Granted, legal definitions exist in a parallel reality, so maybe there’s some legislative reason why the US government can’t bestow official currency status on non-state-sponsored currencies. They’d certainly have to step up their game when it comes to regulating them, which would be a lot of work since so far their game has been practically nonexistent.

Just to top off the ridiculousness, Tim Maly drew my attention to this bit from the Miami Herald article: “‘Basically, it’s poker chips that people are willing to buy from you,’ said Evans, a virtual-currency expert who was paid $3,000 in Bitcoins for his defense testimony.”

As Maly quipped on Twitter, “Bitcoin isn’t money laundering because bitcoin isn’t money says bitcoin expert paid in bitcoin.”

Is this merely a question of semantics? Yes. But I’ve always come down on the side that language is important — it’s both my first love and my livelihood, after all — and it bothers me to see foundational economic concepts misapplied. Let’s at least describe our brave new world accurately.


Note on the origins of money: Facebook commenter Greg Shuflin mentioned David Graeber’s book Debt: The First 5,000 Years and its assertion that bartering came after money. It doesn’t change my larger point, but here’s the relevant Wikipedia passage:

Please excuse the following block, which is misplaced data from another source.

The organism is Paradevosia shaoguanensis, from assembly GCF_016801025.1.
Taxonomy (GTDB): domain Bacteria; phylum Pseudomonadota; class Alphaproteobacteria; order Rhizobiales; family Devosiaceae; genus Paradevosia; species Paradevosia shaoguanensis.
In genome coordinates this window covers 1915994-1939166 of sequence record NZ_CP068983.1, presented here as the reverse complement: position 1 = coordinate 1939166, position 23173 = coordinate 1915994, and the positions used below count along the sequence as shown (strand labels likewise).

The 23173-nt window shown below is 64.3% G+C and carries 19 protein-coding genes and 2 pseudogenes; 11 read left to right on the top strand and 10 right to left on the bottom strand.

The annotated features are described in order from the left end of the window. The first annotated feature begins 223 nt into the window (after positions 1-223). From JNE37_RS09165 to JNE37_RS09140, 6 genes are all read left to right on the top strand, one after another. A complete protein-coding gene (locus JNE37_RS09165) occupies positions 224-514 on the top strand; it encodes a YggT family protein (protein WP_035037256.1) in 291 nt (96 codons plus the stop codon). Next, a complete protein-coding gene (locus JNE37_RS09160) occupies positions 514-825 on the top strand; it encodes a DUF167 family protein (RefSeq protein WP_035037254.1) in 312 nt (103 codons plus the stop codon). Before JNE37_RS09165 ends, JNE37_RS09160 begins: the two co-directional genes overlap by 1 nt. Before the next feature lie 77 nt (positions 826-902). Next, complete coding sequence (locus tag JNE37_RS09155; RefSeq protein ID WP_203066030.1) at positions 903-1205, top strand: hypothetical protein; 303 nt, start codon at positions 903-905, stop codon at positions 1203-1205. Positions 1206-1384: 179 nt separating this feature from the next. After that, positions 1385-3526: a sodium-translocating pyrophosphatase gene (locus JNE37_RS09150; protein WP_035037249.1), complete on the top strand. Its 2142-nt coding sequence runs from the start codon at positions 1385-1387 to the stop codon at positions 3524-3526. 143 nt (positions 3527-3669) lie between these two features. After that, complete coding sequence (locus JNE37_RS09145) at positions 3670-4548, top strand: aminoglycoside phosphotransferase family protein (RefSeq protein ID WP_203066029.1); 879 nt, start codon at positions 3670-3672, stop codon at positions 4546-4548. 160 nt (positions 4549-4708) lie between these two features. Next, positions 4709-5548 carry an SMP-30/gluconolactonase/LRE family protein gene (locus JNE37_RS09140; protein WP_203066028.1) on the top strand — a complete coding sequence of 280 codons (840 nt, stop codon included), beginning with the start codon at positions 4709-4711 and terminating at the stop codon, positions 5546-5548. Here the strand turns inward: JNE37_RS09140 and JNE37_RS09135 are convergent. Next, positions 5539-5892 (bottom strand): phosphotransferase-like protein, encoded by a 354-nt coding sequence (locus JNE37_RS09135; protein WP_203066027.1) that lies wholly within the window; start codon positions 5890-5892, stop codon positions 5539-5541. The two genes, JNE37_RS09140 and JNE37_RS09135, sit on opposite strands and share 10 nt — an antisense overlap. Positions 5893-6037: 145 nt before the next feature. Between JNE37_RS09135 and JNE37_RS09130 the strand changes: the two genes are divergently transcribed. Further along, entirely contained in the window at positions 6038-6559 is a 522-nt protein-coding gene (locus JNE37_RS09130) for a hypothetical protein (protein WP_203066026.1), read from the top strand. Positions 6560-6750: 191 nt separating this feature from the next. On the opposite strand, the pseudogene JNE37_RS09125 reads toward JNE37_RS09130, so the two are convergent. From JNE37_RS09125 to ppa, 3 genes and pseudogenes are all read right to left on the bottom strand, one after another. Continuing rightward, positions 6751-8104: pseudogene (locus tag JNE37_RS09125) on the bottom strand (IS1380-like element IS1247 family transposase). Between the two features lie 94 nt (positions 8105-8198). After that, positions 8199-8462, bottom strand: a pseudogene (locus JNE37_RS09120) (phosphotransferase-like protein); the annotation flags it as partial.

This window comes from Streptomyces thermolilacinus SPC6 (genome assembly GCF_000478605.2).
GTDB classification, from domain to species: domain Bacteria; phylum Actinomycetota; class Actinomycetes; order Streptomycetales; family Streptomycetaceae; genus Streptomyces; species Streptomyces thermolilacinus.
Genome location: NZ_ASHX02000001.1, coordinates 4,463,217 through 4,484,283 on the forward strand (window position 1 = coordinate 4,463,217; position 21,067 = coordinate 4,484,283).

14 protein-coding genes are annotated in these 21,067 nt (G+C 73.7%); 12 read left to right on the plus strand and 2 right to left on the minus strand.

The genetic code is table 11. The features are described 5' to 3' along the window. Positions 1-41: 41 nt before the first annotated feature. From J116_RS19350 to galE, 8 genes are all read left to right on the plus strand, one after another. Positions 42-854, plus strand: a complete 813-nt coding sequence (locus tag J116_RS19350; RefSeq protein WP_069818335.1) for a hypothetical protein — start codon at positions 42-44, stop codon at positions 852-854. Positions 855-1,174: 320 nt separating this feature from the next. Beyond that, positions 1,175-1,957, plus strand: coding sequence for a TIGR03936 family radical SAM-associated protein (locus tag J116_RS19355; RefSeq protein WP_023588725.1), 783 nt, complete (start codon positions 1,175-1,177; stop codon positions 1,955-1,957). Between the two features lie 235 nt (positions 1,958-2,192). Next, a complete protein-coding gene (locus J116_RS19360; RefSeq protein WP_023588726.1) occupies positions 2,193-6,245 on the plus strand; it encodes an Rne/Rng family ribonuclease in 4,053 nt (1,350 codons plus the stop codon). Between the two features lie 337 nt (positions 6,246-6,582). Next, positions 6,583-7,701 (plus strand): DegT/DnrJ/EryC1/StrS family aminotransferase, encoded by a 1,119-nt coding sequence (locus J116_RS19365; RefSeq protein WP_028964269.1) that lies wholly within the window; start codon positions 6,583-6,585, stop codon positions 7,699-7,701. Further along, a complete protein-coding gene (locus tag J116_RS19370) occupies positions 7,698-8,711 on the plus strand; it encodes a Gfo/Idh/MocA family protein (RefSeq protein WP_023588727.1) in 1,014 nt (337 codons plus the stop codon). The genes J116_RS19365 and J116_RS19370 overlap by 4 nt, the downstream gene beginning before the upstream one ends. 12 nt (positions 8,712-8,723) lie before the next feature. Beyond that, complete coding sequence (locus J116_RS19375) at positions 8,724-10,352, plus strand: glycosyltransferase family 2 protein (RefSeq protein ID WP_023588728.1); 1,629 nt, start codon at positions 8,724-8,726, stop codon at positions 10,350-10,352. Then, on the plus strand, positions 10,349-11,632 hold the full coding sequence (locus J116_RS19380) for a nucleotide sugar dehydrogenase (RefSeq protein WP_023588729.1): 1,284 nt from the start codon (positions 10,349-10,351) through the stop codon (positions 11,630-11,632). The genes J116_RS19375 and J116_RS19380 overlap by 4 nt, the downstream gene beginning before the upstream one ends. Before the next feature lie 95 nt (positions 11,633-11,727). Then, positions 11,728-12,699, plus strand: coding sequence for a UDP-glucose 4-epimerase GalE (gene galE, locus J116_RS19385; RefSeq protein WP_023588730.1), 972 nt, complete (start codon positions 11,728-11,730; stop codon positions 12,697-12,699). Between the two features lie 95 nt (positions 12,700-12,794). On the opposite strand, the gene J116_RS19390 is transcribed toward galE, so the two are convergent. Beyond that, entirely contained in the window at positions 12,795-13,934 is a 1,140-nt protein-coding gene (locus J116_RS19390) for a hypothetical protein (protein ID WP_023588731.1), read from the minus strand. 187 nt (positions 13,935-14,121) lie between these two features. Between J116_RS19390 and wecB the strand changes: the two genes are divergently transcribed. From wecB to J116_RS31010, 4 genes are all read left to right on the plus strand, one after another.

“The author claims that debt and credit historically appeared before money, which itself appeared before barter. This is the opposite of the narrative given in standard economics texts dating back to Adam Smith. To support this, he cites numerous historical, ethnographic and archaeological studies. He also claims that the standard economics texts cite no evidence for suggesting that barter came before money, credit and debt, and he has seen no credible reports suggesting such. […] He argues that credit systems originally developed as means of account long before the advent of coinage, which appeared around 600 BC. Credit can still be seen operating in non-monetary economies. Barter, on the other hand, seems primarily to have been used for limited exchanges between different societies that had infrequent contact and often were in a context of ritualized warfare.”